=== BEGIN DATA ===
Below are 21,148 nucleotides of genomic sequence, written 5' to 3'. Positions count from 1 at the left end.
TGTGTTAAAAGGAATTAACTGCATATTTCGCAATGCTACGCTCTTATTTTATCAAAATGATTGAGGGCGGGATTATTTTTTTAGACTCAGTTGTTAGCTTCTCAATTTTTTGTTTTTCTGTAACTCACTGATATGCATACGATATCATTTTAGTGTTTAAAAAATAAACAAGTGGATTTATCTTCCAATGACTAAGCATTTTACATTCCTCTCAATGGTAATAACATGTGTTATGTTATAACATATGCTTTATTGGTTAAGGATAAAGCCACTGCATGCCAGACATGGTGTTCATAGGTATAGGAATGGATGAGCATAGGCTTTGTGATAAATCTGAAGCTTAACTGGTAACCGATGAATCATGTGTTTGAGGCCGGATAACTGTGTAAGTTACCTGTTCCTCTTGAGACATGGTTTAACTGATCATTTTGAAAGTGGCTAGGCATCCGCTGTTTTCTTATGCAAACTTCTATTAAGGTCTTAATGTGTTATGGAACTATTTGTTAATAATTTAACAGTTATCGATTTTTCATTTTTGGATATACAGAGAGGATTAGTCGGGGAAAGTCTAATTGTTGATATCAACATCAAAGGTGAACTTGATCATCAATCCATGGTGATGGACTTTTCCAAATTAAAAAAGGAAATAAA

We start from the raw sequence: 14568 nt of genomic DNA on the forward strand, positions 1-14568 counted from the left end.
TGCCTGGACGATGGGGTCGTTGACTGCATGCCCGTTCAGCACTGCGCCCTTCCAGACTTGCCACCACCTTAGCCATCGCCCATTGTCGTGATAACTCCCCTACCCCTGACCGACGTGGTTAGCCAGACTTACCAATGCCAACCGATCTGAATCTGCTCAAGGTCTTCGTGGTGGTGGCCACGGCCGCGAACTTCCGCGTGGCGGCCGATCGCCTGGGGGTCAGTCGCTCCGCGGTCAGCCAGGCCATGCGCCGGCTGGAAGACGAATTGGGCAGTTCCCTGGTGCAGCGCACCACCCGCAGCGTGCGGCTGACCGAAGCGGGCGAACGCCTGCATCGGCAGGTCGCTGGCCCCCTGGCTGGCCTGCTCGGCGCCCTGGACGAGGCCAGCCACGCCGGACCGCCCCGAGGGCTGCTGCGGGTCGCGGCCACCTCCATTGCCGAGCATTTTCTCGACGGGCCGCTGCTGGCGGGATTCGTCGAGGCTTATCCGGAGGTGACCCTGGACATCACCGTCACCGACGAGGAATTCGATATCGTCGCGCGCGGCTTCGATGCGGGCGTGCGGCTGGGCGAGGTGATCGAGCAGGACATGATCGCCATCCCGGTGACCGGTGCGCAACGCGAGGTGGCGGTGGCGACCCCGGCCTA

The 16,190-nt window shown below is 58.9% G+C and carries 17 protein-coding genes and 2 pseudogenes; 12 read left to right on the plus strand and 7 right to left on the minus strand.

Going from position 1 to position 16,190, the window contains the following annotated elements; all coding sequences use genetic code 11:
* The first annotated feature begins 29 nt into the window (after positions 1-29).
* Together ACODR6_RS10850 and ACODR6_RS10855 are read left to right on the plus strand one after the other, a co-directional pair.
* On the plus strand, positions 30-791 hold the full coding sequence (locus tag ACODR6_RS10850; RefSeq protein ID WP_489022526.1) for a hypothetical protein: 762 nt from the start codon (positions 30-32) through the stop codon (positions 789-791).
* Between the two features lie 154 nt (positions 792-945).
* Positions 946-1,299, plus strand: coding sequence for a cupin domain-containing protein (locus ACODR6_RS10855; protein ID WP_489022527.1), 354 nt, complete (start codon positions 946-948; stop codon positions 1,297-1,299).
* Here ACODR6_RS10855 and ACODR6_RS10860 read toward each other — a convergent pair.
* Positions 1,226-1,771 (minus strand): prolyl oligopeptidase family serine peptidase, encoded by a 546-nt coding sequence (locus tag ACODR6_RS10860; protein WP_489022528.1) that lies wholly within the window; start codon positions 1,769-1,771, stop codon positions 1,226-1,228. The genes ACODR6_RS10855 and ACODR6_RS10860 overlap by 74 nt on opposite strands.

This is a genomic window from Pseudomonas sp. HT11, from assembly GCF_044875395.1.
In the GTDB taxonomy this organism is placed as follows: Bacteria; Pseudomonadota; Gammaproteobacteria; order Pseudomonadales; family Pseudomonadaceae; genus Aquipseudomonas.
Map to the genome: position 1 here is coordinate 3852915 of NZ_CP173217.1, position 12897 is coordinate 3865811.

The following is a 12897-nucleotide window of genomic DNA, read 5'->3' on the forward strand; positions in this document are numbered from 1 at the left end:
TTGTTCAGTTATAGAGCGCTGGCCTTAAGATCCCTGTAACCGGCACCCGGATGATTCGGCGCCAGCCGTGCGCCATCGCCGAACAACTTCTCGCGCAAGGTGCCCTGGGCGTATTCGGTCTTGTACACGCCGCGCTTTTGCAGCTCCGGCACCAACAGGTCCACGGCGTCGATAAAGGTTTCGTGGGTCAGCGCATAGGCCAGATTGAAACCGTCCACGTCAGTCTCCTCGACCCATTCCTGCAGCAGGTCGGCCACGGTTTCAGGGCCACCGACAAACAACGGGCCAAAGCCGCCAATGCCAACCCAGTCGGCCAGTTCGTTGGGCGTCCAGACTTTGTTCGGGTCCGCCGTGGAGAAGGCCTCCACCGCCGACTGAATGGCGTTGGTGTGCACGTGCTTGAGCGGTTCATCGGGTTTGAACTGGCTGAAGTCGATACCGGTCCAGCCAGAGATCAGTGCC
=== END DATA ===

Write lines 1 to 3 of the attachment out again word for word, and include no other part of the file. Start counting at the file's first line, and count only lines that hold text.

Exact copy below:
Below are 21,148 nucleotides of genomic sequence, written 5' to 3'. Positions count from 1 at the left end.
TGTGTTAAAAGGAATTAACTGCATATTTCGCAATGCTACGCTCTTATTTTATCAAAATGATTGAGGGCGGGATTATTTTTTTAGACTCAGTTGTTAGCTTCTCAATTTTTTGTTTTTCTGTAACTCACTGATATGCATACGATATCATTTTAGTGTTTAAAAAATAAACAAGTGGATTTATCTTCCAATGACTAAGCATTTTACATTCCTCTCAATGGTAATAACATGTGTTATGTTATAACATATGCTTTATTGGTTAAGGATAAAGCCACTGCATGCCAGACATGGTGTTCATAGGTATAGGAATGGATGAGCATAGGCTTTGTGATAAATCTGAAGCTTAACTGGTAACCGATGAATCATGTGTTTGAGGCCGGATAACTGTGTAAGTTACCTGTTCCTCTTGAGACATGGTTTAACTGATCATTTTGAAAGTGGCTAGGCATCCGCTGTTTTCTTATGCAAACTTCTATTAAGGTCTTAATGTGTTATGGAACTATTTGTTAATAATTTAACAGTTATCGATTTTTCATTTTTGGATATACAGAGAGGATTAGTCGGGGAAAGTCTAATTGTTGATATCAACATCAAAGGTGAACTTGATCATCAATCCATGGTGATGGACTTTTCCAAATTAAAAAAGGAAATAAA

We start from the raw sequence: 14568 nt of genomic DNA on the forward strand, positions 1-14568 counted from the left end.